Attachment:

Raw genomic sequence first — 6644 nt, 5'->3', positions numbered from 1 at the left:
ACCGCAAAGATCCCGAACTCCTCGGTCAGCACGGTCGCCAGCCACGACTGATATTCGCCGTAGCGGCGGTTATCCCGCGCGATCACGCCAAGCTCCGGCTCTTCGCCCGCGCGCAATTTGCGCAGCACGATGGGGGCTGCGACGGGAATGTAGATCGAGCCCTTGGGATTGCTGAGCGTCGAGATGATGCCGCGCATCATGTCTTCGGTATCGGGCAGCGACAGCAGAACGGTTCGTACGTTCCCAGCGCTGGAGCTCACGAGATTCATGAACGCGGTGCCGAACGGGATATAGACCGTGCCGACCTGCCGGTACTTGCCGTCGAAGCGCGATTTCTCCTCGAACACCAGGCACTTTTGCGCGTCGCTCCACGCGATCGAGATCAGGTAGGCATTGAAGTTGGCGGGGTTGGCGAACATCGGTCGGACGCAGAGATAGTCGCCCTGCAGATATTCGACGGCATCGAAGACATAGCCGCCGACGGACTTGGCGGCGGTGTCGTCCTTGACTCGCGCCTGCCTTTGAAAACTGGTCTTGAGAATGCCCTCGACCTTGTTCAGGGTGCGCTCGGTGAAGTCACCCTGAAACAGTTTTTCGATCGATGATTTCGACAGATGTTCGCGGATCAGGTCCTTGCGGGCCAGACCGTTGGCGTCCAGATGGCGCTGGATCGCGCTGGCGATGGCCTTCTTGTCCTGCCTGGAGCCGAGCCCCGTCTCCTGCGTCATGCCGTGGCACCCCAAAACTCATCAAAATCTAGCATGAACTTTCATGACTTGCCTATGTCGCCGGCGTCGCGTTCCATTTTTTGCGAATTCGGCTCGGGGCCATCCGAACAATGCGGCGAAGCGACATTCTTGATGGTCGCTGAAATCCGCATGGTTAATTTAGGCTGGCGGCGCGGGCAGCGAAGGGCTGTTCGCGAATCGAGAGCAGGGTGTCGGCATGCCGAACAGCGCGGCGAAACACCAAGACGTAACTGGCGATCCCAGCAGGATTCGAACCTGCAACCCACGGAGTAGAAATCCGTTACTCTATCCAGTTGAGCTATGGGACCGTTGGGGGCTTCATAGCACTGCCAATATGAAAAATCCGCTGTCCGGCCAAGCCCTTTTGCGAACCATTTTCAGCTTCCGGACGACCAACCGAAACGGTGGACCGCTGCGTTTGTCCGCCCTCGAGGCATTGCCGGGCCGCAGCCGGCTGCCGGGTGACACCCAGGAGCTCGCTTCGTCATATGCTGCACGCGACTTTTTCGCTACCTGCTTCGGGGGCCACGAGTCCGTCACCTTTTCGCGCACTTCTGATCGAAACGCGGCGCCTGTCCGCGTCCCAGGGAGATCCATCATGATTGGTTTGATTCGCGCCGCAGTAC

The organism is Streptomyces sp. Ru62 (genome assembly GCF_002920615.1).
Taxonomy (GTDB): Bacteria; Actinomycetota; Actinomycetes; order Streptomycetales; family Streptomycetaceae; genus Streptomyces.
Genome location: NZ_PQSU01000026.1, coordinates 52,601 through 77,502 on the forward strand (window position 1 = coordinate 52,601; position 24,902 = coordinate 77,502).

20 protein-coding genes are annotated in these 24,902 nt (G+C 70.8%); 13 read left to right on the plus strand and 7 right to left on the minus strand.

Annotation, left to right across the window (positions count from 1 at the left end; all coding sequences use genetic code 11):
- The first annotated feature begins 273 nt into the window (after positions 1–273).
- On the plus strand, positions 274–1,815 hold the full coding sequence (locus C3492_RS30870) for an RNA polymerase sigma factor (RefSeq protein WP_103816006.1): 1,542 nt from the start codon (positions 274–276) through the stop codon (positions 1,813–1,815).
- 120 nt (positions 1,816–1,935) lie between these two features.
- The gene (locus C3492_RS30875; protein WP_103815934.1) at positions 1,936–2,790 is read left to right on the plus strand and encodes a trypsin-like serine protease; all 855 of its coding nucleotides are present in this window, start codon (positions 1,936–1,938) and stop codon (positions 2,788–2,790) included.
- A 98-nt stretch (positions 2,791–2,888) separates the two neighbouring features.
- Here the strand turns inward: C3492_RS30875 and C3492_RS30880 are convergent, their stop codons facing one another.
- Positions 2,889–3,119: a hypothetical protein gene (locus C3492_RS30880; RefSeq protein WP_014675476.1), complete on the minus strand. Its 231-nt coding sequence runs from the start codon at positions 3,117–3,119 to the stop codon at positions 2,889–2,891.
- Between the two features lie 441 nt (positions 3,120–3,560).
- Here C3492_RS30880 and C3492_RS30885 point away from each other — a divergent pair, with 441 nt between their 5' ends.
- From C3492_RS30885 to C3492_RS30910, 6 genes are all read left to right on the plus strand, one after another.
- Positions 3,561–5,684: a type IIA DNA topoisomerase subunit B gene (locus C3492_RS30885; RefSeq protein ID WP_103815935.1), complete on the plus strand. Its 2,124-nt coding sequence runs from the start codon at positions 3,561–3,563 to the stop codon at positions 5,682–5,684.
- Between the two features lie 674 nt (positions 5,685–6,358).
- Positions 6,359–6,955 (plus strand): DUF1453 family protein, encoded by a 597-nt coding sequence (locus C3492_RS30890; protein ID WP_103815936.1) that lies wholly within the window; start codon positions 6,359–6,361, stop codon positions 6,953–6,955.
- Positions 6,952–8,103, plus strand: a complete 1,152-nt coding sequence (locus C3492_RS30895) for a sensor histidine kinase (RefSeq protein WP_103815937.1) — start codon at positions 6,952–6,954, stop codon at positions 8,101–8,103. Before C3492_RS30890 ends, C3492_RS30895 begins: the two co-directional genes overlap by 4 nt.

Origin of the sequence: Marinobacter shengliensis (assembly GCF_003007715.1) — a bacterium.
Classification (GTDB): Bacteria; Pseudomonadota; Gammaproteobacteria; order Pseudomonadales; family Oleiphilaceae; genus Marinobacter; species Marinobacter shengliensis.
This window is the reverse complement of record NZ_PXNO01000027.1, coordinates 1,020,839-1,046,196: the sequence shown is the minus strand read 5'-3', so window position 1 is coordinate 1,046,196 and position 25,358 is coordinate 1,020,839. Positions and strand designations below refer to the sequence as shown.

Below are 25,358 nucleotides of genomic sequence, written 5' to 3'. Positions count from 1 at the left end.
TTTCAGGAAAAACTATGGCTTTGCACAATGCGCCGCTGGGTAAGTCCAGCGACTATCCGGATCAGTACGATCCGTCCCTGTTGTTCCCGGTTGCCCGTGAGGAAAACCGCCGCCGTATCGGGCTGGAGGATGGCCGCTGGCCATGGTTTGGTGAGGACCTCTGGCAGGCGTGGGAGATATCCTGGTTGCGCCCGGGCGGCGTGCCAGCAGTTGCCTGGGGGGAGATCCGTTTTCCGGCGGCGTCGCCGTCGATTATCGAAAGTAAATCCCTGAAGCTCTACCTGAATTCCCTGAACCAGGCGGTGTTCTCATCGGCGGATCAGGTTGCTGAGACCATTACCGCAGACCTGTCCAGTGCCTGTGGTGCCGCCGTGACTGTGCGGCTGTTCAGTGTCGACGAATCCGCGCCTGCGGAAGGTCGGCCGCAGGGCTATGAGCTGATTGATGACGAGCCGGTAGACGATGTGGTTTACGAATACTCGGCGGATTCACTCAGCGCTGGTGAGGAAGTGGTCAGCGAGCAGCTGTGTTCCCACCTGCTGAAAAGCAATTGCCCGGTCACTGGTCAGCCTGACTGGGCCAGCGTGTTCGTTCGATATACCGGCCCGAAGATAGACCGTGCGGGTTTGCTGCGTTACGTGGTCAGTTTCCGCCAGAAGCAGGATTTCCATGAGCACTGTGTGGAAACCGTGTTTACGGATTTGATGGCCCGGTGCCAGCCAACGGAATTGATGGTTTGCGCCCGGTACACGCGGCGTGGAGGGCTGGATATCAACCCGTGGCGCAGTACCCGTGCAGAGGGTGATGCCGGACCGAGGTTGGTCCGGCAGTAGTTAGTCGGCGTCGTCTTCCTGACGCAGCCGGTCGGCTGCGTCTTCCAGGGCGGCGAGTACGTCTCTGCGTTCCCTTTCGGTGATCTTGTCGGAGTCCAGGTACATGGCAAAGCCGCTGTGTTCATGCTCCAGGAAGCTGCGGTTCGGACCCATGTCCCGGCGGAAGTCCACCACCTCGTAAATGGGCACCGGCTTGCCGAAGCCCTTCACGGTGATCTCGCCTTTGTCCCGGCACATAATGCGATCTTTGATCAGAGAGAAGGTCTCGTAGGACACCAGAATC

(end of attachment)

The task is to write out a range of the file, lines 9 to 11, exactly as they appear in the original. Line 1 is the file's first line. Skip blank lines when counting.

- On the plus strand, positions 274–1,815 hold the full coding sequence (locus C3492_RS30870) for an RNA polymerase sigma factor (RefSeq protein WP_103816006.1): 1,542 nt from the start codon (positions 274–276) through the stop codon (positions 1,813–1,815).
- 120 nt (positions 1,816–1,935) lie between these two features.
- The gene (locus C3492_RS30875; protein WP_103815934.1) at positions 1,936–2,790 is read left to right on the plus strand and encodes a trypsin-like serine protease; all 855 of its coding nucleotides are present in this window, start codon (positions 1,936–1,938) and stop codon (positions 2,788–2,790) included.